# Talk:Set (mathematics)

Main Article
Discussion
Related Articles  [?]
Bibliography  [?]
Citable Version  [?]

To learn how to update the categories for this article, see here. To update categories, edit the metadata template.
 Definition:  Informally, any collection of distinct elements. [d] [e]
Checklist and Archives
 Workgroup category:  Mathematics [Categories OK] Talk Archive:  none English language variant:  Not specified

In the beginning, a set is described in an axiomatic way, without a rigorous definition. Have you thought about text that avoids Russell's Paradox? http://plato.stanford.edu/entries/russell-paradox/

I came to the article because I wanted to link to "ordered set". Is that one of the special sets here, should there be a section for it, or should there be a new article? For that matter, should this refer to or define tuples?

Howard C. Berkowitz 11:06, 28 July 2008 (CDT)

I wouldn't say it's described in an axiomatic way, because no axioms are mentioned. The text only hints that sets in mathematics are described axiomatically. The axioms that are used nowadays (usually ZFC) avoid Russell's paradox, but these axioms are rather complicated to explain; see http://eom.springer.de/Z/z130100.htm .
I'm not quite sure what you mean by "ordered set", but I guess it would be usually be called "sequence" or "tuple" by mathematicians. The concept of an ordering is not mentioned in the article, but it should be. At least there should be a link to sequence or tuple. -- Jitse Niesen 11:04, 29 July 2008 (CDT)

## Tuples and ordered sets

:-) I'm glad you phrased that as "mathemeticians", as "computer scientists" sometimes come up with shortcut terms that apply to real-world examples, as much as software is, or is not, real world. I'll start with CS analogies, and then go to more formal definitions.

The degenerate case of a tuple is a single scalar or boolean that can be an element of a set S. More usefully, tuples T are structured groups of elements, such as <a,b> or, in pseudo-C (assuming Boolean type has been defined) that I don't have to format too much here,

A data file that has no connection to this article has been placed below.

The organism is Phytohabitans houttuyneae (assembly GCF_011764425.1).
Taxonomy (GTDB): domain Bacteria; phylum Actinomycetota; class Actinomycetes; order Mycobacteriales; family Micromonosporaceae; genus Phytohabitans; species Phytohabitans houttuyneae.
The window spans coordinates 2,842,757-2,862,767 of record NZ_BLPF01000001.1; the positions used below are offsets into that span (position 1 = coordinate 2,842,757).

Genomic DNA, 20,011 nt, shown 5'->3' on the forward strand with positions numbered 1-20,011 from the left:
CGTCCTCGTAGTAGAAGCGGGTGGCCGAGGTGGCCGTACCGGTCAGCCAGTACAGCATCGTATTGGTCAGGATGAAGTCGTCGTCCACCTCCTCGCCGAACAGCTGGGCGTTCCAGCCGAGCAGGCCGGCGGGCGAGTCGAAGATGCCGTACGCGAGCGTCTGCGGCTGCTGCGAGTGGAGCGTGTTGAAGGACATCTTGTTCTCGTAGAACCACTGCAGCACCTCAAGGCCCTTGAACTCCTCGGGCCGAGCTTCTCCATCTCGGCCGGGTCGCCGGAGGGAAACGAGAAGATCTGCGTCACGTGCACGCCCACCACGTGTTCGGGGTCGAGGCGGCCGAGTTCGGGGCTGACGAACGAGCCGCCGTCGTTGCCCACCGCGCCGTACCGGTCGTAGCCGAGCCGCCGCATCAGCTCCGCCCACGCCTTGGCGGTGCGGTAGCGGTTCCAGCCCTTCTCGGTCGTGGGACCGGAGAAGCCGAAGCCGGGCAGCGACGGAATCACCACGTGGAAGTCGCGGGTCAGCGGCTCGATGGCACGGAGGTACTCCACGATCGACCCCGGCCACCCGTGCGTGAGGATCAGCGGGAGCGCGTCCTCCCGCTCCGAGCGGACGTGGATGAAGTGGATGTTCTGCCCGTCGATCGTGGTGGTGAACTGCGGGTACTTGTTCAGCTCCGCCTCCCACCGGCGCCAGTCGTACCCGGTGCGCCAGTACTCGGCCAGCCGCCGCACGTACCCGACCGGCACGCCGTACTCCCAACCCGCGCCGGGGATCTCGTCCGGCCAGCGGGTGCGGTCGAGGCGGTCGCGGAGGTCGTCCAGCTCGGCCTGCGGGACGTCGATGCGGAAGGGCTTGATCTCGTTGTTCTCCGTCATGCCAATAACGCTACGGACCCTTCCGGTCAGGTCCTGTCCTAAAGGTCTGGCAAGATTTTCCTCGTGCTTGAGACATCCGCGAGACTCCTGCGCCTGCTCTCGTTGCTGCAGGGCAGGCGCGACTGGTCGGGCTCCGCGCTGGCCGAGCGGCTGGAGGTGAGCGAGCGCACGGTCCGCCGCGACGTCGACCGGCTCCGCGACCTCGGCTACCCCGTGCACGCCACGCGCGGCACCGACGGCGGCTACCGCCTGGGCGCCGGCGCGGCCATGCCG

``` struct T{ ```

``` boolean major; `````` boolean minor; ```

```} ```

In more formal notation, T is an ordered pair or a 2-tuple. As a programmer, I might think of a file FS as having a sorted sequence of records that are ordered pairs.

Having pulled out my CS graduate school text, [1], orderings are defined as relations with certain properties. If I set up an ordering relations for an ascending sort, FS ={<0,0>,<0,1>,<1,0>,<1,1>}

Stone doesn't have "tuple" in that section. Howard C. Berkowitz 14:59, 30 July 2008 (CDT)

I added a bit to the article explaining the differences between sets and tuples. Please have a look and see whether it makes sense to you, and improve it if you can.
Mathematicians do talk about "ordered sets", but it means something slightly different. Like a set, an ordered set can contain an element only once. The only ordered sets containing two booleans are (0, 1) and (1, 0). In contrast, there are four pairs (or 2-tuples) containing booleans, namely <0,0>, <0,1>,<1,0>, and <1,1> (as you said). That's the difference between ordered sets and tuples in mathematics.
Of course, when I say "mathematicians call …", I don't want to imply that mathematicians are better than computer scientists. It's just that different fields often use different terminologies. -- Jitse Niesen 09:32, 2 August 2008 (CDT)
Isn't there a formal toast attributed to George Boole, "Gentlemen, I give you Pure Mathematics. May it never be of any use to anyone." I believe he died before there was any widespread use of Boolean algebra in digital circuits; I have no data on his rate of rotation in his grave. :-)
Seriously, we are getting into what I consider an important principle of the general knowledge explosion. Believe me, I have no solution, but if anyone has Wikipedia guidelines on watching for it, I'd certainly welcome them.
In this case, I first encountered a horrible example of set theory, called the "new math" when it was a fad in U.S. education...ummm...it was a long time ago. Seventh grade? Eighth grade? Miss Smith's class in junior high school, anyway.